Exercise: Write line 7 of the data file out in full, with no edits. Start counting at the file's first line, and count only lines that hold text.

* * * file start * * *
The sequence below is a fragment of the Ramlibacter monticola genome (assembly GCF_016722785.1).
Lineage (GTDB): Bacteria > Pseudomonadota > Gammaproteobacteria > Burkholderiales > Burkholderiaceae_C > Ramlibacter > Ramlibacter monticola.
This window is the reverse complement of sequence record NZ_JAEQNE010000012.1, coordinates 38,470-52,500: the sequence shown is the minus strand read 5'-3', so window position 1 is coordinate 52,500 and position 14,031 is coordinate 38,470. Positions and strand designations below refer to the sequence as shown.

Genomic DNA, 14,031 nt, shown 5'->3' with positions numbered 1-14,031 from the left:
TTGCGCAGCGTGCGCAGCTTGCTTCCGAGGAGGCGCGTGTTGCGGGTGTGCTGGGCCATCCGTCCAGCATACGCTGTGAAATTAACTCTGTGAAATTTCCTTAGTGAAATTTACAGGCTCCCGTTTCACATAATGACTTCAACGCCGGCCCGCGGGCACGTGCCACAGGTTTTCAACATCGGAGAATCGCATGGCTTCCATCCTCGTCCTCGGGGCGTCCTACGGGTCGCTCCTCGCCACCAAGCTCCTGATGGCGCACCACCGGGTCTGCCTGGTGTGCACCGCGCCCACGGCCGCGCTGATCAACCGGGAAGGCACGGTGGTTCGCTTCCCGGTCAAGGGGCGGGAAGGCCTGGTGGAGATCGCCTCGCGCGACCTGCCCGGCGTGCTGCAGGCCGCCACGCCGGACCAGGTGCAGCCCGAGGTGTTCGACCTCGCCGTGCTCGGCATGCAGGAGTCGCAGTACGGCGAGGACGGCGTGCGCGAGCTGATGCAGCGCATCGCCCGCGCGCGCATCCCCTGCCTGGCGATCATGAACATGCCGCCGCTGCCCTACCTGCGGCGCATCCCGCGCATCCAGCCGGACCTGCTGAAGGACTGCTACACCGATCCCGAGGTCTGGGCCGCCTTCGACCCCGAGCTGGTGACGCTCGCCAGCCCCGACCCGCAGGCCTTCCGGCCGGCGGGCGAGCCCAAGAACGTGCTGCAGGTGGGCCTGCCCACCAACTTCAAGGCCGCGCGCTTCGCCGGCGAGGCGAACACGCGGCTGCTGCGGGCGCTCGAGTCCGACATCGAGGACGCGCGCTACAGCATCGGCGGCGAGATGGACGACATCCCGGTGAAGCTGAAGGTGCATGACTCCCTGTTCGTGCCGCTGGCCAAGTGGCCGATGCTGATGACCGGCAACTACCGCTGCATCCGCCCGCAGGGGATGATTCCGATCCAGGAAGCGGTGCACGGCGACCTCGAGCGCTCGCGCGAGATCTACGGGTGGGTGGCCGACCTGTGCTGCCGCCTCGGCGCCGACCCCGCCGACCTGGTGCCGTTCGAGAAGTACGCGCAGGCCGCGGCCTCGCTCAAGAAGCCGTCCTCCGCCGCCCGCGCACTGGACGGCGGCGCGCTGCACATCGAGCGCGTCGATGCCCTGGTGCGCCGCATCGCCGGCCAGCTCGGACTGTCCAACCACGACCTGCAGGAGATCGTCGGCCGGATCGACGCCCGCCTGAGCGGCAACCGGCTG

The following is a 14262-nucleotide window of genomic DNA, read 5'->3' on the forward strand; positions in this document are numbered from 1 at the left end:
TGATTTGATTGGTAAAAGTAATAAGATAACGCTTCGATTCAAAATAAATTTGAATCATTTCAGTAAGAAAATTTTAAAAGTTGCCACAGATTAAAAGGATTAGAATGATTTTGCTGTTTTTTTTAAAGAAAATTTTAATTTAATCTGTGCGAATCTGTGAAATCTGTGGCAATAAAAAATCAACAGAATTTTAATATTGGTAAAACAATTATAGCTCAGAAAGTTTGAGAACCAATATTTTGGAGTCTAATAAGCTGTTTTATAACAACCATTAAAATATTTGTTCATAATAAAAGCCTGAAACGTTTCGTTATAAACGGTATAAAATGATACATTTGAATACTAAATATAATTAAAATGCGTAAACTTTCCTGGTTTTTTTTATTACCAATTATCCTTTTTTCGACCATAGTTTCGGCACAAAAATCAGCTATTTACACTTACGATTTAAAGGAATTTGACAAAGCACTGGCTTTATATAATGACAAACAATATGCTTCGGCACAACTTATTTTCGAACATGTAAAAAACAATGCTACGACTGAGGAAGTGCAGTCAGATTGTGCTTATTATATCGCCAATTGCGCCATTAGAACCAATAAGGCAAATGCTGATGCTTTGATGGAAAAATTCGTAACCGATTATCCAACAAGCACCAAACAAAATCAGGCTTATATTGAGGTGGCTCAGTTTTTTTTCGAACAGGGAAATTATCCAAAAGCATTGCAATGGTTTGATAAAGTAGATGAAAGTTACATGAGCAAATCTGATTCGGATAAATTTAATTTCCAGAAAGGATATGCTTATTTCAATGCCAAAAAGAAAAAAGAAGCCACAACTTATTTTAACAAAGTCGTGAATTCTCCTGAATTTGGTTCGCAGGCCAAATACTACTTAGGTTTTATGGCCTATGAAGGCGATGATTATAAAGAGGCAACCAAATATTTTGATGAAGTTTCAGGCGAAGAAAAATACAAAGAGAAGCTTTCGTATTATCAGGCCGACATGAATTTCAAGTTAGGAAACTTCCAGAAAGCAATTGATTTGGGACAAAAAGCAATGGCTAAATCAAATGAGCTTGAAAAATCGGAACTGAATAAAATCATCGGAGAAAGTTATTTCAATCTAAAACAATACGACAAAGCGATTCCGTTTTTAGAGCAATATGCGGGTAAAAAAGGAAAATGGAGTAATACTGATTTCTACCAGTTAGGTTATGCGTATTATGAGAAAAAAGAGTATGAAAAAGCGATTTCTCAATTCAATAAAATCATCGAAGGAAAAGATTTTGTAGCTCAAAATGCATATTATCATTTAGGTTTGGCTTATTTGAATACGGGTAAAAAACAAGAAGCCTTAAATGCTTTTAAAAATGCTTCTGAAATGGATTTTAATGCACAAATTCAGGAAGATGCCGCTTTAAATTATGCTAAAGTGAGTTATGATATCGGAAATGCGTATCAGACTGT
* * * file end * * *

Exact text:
TGATTTGATTGGTAAAAGTAATAAGATAACGCTTCGATTCAAAATAAATTTGAATCATTTCAGTAAGAAAATTTTAAAAGTTGCCACAGATTAAAAGGATTAGAATGATTTTGCTGTTTTTTTTAAAGAAAATTTTAATTTAATCTGTGCGAATCTGTGAAATCTGTGGCAATAAAAAATCAACAGAATTTTAATATTGGTAAAACAATTATAGCTCAGAAAGTTTGAGAACCAATATTTTGGAGTCTAATAAGCTGTTTTATAACAACCATTAAAATATTTGTTCATAATAAAAGCCTGAAACGTTTCGTTATAAACGGTATAAAATGATACATTTGAATACTAAATATAATTAAAATGCGTAAACTTTCCTGGTTTTTTTTATTACCAATTATCCTTTTTTCGACCATAGTTTCGGCACAAAAATCAGCTATTTACACTTACGATTTAAAGGAATTTGACAAAGCACTGGCTTTATATAATGACAAACAATATGCTTCGGCACAACTTATTTTCGAACATGTAAAAAACAATGCTACGACTGAGGAAGTGCAGTCAGATTGTGCTTATTATATCGCCAATTGCGCCATTAGAACCAATAAGGCAAATGCTGATGCTTTGATGGAAAAATTCGTAACCGATTATCCAACAAGCACCAAACAAAATCAGGCTTATATTGAGGTGGCTCAGTTTTTTTTCGAACAGGGAAATTATCCAAAAGCATTGCAATGGTTTGATAAAGTAGATGAAAGTTACATGAGCAAATCTGATTCGGATAAATTTAATTTCCAGAAAGGATATGCTTATTTCAATGCCAAAAAGAAAAAAGAAGCCACAACTTATTTTAACAAAGTCGTGAATTCTCCTGAATTTGGTTCGCAGGCCAAATACTACTTAGGTTTTATGGCCTATGAAGGCGATGATTATAAAGAGGCAACCAAATATTTTGATGAAGTTTCAGGCGAAGAAAAATACAAAGAGAAGCTTTCGTATTATCAGGCCGACATGAATTTCAAGTTAGGAAACTTCCAGAAAGCAATTGATTTGGGACAAAAAGCAATGGCTAAATCAAATGAGCTTGAAAAATCGGAACTGAATAAAATCATCGGAGAAAGTTATTTCAATCTAAAACAATACGACAAAGCGATTCCGTTTTTAGAGCAATATGCGGGTAAAAAAGGAAAATGGAGTAATACTGATTTCTACCAGTTAGGTTATGCGTATTATGAGAAAAAAGAGTATGAAAAAGCGATTTCTCAATTCAATAAAATCATCGAAGGAAAAGATTTTGTAGCTCAAAATGCATATTATCATTTAGGTTTGGCTTATTTGAATACGGGTAAAAAACAAGAAGCCTTAAATGCTTTTAAAAATGCTTCTGAAATGGATTTTAATGCACAAATTCAGGAAGATGCCGCTTTAAATTATGCTAAAGTGAGTTATGATATCGGAAATGCGTATCAGACTGT